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Creative Biostructure provides custom MemPro™ gene-to-structure services for EPHA1.
Erythropoietin-producing hepatocellular receptor (EPH receptor) is a receptor tyrosine kinase (RTK) that plays a key role in developmental processes, including guidance of the migration of axons and cells in the nervous system. In adult organism, Eph-ephrin interactions can also trigger a wide array of cellular responses, including cell boundary formation, motility, adhesion, and repulsion, especially for neuronal and endothelial cells, whereas deregulated reemergence of Eph function appears to contribute to mechanism of tissue injury and of tumor invasion and metastasis. There are some evidence suggests that Eph-ephrin interactions may have a role in synaptic plasticity, learning, memory formation and metal disease.
Depend on the ligands ephrin A and B, receptors are divided into two classes. Ephrin-A ligands share a membrane-tethered glycosylphosphatidylinositol anchor, whereas ephrin-B ligands have a transmembrane domain and a short cytoplasmic tail. EPHA1, similar to other RTK family member, contains a single transmembrane (TM) helical domain with an N-terminal glycosylated extracellular region comprised of a ligand-binding domain with immunoglobulin-like motifs, a cysteine-rich region with an epidermal growth factor-like motif, and two fibronectin type III repeats.
Figure 1. Domain organization of EPHA1
The receptor tyrosine kinases conduct biochemical signals across plasma membrane via lateral dimerization in which their transmembrane domains play an important role. Structures of EphA1 TM helix dimers in phospholipid bicelles have been determined using NMR. EphA1 TM segments associate in a right-handed parallel α-helical bundle interacting via an N-terminal glycine zipper motif.
The ephrin receptors and their ligands, the ephrins are frequently overexpressed in a wide variety of cancers, including breast, small cell-lung and gastrointestinal cancers, melanomas and neuroblastomas. Since EPHA1 interacts with actin cytoskeleton and provides a novel mechanism for achieving highly localized regulation of growth cone motility, blocking of EPHA class receptor activation appears to inhibit angiogenesis in some types of tumor. However, EphA1 over-expression was more prevalent in stage II compared to stage III colorectal cancer (CRC) and low EphA1 expression significantly correlated with poor survival. Epigenetic silencing appeared to explain the loss of EphA1 expression as methylation of the EphA1 CpG Island strongly correlated with low EphA1 expression. EphA1 could be a potential prognostic marker in CRC. Although therapies targeting high EphA1 expression seem plausible in CRC, the loss of expression in advanced disease suggests a potential risk that targeted therapy, by selecting for loss of expression, might contribute to disease progression.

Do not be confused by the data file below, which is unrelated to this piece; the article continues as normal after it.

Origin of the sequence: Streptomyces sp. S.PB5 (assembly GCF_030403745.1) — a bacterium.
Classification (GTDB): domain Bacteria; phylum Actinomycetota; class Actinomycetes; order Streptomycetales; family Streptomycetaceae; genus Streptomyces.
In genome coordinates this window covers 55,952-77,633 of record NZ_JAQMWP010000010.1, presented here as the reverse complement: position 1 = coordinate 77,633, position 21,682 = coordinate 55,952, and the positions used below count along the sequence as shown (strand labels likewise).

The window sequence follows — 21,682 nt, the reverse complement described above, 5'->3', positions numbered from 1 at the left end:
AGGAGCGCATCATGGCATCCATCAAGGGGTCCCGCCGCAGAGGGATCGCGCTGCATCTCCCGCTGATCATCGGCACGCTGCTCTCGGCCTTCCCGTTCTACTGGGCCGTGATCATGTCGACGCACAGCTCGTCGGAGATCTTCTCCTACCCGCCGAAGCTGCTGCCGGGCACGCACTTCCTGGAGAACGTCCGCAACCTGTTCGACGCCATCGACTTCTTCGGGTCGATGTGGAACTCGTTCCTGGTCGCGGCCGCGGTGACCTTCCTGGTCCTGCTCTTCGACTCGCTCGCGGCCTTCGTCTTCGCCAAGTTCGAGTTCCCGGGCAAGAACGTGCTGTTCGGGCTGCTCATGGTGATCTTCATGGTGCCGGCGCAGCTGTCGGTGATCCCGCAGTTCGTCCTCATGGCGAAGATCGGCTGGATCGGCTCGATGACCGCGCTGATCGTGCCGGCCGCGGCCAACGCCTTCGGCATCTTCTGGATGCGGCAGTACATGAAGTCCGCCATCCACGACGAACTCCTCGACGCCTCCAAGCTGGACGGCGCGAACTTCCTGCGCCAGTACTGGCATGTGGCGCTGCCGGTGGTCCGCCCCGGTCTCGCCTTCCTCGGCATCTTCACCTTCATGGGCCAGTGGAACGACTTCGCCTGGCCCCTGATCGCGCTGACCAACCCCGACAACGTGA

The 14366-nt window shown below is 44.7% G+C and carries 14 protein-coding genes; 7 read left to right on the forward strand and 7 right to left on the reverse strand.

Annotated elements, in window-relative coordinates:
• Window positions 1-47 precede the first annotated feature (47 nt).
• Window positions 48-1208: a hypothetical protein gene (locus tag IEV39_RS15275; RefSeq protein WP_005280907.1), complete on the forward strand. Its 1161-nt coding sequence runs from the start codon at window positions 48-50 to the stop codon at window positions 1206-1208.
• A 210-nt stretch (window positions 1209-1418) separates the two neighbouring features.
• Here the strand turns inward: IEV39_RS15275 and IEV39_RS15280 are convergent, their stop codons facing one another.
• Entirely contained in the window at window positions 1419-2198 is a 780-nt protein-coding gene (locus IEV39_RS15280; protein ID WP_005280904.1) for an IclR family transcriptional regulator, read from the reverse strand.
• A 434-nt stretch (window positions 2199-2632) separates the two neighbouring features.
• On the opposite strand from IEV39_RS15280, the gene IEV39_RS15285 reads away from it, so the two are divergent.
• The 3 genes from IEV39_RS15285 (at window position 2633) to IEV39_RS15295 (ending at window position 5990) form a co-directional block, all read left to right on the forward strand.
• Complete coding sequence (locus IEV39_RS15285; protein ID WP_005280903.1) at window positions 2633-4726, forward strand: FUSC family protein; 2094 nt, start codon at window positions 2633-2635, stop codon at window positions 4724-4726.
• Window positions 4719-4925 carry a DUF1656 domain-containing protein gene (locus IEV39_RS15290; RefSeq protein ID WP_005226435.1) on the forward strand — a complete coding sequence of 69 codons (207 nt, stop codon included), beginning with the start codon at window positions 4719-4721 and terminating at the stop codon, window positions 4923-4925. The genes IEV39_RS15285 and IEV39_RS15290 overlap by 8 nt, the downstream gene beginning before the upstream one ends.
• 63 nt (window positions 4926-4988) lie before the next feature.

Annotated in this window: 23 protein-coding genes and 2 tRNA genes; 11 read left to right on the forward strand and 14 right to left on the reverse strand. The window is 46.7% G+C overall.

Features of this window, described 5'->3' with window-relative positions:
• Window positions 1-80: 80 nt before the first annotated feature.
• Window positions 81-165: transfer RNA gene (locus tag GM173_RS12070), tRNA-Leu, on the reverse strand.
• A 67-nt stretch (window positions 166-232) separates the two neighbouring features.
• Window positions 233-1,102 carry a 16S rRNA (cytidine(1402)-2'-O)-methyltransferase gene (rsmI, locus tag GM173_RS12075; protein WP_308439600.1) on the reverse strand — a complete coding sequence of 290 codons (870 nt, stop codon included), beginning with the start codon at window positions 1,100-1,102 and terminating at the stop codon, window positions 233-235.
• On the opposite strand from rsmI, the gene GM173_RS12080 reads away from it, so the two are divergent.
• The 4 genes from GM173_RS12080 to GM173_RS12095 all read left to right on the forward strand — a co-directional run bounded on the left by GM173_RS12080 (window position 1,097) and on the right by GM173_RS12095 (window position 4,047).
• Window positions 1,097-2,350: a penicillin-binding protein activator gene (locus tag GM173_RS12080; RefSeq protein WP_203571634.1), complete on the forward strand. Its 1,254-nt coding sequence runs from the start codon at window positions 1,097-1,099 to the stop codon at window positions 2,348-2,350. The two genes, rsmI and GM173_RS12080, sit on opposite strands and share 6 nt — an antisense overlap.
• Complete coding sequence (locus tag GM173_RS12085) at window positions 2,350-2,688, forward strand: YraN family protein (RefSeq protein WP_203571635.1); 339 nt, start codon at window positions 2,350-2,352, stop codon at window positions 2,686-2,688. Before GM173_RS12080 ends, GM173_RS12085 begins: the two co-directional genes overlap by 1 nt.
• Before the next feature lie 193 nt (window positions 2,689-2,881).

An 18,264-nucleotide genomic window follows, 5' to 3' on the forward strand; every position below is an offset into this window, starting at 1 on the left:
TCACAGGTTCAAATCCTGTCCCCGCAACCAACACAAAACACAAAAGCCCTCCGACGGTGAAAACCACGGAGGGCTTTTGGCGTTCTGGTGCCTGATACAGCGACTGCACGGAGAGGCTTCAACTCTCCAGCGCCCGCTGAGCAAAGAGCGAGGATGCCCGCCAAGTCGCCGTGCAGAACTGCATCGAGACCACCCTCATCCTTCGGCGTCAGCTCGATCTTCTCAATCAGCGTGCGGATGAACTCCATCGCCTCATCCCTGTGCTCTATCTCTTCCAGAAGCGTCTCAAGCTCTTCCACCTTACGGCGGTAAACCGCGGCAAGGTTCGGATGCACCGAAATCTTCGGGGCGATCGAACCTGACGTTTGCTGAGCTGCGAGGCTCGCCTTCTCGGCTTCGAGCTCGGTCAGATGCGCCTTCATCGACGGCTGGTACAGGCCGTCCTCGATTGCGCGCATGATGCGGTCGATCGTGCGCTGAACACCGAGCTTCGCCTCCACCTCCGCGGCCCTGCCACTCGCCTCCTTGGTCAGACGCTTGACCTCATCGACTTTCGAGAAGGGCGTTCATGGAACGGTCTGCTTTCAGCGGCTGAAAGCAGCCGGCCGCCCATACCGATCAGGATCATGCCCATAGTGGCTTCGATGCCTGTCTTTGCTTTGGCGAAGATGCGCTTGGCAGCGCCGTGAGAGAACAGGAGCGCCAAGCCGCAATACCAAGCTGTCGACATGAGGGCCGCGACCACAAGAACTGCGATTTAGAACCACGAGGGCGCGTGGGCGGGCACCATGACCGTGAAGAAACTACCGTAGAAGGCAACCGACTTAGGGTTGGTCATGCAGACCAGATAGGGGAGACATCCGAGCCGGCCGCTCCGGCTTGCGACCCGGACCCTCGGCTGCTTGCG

Bocharov E V, Mayzel M L, Volynsky P E, et al. Spatial structure and pH-dependent conformational diversity of dimeric transmembrane domain of the receptor tyrosine kinase EphA1[J]. Journal of Biological Chemistry, 2008, 283(43): 29385-29395.
Chavent M, Chetwynd A P, Stansfeld P J, et al. Dimerization of the EphA1 receptor tyrosine kinase transmembrane domain: Insights into the mechanism of receptor activation[J]. Biochemistry, 2014, 53(42): 6641-6652.
Nievergall E, Saunders T, Lackmann M. Targeting of EPH receptor tyrosine kinases for anticancer therapy[J]. Critical Reviews™ in Oncogenesis, 2012, 17(2).